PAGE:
And for many years, he has been involved, not advertising himself, the organization of concerts, the promotion of Russian culture abroad, essentially paying for this out of his own funds. The more people we have of this type, the better. And I am proud that I have such friends.”
Most of the reporters in the room clapped and were satisfied with the answer.
Russian broadcasters have remained silent about the content and implications of the mammoth disclosures of the Panama Papers, or have stressed the “Western information war” angle, or have carried only a few terse wire-service reports.
Kochenko posted an image of Google search result’s in Russia for the phrase “Putin’s site” showing a Voice of America link to coverage of the Panama Papers which appears above the link for Putin’s own web site, concluding it was a US government plot.
Even independent media which has done a better job of not only reporting it but adding to the research has pulled its punches; Novaya Gazeta featured a front page on day one of the story talking about the international dimension of the leak, not mentioning Putin above the fold, and featuring a photo of Ukrainian Petro Poroshenko, whose own links to an offshore with several thousands dollars in an account are being researched but appear to be lawful.
Even so, unlike any other newspaper, Novaya Gazeta tried to get Rodulgin on the record.
When Novaya Gazeta confronted Roldugin with the names of the offshore companies, and also their deals with domestic companies, notably KAMAZ, AVTOVAZ, and Video International (a key player in Russia’s advertising market), and asked him if he had any relationship with these companies, he said (translation by The Interpreter):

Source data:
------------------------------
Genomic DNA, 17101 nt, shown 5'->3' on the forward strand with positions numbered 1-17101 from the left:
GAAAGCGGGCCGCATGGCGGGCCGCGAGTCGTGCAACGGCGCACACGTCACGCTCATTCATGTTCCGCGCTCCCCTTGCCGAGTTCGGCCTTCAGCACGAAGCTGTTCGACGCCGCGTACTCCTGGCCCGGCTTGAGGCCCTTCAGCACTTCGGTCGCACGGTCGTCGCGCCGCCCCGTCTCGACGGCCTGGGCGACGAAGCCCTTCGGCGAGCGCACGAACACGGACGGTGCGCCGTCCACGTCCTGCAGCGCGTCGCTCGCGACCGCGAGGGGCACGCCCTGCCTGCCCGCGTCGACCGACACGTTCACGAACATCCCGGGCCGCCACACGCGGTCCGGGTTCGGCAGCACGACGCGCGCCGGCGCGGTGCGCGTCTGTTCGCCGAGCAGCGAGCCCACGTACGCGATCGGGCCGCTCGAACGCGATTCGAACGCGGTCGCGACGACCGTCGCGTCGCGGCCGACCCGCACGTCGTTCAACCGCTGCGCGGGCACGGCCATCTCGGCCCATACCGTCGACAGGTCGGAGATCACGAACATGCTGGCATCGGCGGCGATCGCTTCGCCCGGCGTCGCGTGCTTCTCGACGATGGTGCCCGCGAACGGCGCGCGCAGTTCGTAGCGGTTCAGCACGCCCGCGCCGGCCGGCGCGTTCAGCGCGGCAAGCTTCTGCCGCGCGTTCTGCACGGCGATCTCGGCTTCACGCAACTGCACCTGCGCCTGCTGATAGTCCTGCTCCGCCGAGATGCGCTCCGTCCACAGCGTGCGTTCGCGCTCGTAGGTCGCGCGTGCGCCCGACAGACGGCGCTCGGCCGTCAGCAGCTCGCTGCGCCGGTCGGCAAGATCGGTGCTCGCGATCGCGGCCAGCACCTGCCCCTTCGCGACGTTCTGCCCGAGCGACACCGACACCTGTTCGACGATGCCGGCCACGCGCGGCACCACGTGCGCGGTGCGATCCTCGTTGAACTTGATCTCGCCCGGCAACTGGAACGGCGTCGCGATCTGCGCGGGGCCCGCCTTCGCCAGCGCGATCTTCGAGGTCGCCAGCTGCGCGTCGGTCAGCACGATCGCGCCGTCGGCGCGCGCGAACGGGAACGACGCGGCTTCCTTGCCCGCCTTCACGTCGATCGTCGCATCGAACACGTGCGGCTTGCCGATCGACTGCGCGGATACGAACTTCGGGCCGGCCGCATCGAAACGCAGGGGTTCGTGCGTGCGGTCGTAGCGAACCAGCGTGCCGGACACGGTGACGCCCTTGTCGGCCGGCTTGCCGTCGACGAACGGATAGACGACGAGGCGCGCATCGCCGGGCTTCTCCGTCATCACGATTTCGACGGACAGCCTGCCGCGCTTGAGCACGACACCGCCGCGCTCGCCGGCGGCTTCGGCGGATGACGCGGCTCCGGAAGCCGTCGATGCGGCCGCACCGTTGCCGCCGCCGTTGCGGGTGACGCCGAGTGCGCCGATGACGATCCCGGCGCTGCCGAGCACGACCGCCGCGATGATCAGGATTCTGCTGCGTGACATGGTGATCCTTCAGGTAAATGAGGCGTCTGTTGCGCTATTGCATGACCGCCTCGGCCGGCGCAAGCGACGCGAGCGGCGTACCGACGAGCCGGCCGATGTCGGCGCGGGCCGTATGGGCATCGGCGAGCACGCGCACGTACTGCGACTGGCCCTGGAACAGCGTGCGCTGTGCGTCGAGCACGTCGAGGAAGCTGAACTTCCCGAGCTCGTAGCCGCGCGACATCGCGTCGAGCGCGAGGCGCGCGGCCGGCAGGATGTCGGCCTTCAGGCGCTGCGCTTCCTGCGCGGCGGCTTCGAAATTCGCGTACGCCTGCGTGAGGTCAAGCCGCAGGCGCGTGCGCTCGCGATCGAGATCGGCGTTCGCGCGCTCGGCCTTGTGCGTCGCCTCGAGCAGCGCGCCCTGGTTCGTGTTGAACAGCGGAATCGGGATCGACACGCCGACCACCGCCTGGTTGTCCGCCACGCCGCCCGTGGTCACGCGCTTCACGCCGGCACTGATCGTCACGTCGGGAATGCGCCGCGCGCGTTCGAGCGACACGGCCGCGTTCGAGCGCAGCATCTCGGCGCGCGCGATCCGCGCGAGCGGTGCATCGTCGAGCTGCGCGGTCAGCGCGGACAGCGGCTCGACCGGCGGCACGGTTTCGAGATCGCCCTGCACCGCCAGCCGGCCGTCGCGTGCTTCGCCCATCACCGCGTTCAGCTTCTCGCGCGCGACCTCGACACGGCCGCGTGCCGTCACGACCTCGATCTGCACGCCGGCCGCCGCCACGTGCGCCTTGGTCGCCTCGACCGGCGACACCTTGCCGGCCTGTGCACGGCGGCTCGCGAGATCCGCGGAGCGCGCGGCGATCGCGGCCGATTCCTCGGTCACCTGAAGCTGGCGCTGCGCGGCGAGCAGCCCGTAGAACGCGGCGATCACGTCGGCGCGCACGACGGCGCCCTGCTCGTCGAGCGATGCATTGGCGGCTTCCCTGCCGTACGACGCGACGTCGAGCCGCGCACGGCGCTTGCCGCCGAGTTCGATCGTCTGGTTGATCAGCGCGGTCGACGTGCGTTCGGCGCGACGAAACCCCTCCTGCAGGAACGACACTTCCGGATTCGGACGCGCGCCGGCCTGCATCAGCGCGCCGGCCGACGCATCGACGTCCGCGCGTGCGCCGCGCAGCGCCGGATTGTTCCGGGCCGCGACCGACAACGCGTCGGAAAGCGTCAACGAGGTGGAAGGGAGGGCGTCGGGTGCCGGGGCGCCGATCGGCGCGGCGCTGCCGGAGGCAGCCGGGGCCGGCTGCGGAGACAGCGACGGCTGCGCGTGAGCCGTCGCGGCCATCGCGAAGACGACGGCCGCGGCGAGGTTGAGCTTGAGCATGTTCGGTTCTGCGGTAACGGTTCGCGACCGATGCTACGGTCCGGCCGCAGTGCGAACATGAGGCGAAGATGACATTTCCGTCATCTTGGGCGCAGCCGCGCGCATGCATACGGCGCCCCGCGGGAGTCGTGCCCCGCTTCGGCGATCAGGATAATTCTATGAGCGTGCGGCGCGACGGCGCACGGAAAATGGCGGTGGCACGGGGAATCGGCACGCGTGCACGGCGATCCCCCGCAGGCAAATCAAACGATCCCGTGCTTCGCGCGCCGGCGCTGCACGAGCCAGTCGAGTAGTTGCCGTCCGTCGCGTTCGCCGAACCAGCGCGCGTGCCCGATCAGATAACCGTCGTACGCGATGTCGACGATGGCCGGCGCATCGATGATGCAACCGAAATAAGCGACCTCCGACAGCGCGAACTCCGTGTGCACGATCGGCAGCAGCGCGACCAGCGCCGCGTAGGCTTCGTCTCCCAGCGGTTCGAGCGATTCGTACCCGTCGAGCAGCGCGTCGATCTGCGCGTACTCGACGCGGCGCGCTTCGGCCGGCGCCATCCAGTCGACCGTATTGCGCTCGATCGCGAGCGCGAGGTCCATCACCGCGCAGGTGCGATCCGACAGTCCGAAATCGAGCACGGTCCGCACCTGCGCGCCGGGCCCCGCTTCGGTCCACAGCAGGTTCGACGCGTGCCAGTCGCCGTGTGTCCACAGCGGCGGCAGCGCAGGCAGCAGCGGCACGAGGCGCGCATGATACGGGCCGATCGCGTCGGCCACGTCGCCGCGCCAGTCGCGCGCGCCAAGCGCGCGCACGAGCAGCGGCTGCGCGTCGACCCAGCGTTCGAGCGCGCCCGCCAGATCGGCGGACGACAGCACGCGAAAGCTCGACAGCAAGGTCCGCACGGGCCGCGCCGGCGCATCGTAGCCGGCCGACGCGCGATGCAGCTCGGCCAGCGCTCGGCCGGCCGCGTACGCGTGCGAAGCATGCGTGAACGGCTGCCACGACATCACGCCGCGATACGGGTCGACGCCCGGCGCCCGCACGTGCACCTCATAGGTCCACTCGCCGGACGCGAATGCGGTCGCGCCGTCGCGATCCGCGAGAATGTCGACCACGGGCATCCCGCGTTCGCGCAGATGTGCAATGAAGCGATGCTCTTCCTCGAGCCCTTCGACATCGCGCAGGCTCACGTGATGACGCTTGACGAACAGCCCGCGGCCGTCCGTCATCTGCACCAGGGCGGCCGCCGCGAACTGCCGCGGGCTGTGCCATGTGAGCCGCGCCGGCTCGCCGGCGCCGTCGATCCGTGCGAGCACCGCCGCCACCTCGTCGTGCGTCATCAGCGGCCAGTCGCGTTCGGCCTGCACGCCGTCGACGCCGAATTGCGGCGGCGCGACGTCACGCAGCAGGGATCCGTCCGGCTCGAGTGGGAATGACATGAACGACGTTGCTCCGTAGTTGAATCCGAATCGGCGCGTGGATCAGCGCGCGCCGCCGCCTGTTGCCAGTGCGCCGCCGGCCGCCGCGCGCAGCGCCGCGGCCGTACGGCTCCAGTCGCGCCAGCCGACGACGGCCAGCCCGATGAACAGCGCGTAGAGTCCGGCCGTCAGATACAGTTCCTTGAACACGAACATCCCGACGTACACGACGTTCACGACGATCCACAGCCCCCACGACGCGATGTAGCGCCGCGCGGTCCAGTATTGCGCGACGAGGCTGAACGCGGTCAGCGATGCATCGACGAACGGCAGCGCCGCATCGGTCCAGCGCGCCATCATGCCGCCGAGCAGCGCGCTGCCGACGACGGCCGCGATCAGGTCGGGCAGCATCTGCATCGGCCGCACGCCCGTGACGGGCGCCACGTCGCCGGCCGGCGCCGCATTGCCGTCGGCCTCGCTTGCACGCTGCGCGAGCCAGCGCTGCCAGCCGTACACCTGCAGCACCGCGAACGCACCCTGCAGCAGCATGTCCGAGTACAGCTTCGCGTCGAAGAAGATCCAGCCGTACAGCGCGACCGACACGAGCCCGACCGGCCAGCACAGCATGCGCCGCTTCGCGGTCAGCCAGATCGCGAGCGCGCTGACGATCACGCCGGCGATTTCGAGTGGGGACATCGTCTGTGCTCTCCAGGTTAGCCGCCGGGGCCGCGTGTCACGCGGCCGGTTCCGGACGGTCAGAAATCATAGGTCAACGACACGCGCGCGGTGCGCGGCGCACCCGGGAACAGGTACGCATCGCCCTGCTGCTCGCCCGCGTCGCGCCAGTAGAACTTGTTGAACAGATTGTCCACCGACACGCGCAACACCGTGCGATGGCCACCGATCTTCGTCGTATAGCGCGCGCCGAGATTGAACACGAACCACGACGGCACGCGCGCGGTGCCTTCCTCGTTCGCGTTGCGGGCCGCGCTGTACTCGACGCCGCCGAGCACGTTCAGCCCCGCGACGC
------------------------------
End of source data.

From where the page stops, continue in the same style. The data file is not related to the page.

“Guys, honestly, I can’t give any commentary now. I must take a look and understand what can be said and what can’t be said. I simply fear giving an interview. When I refused to give an interview to some Germans an interview, they wrote that Putin had so intimidated his acquaintances and friends that they are afraid to talk. That’s the form they display me as. I understand that there are very important things here. Do you do business or not do business? Where’s the money from? Whose is it? I do know that. These are delicate things.
I was connected to this business a long, long time ago. Even before perestroika. It so happened. And then it began to develop and the such things came of it. From this money, among other things, Music House [which Roldugin heads in St. Petersburg was subsidized. This is a subject of a separate conversation.”
— Catherine A. Fitzpatrick
A Russian soldier from the provincial city of Orenberg was recently killed in Syria, Orenday, a local online news site reported on April 5.
If confirmed, his would be the 7th confirmed death since the Russian bombing campaign began in Syria on September 30, 2016.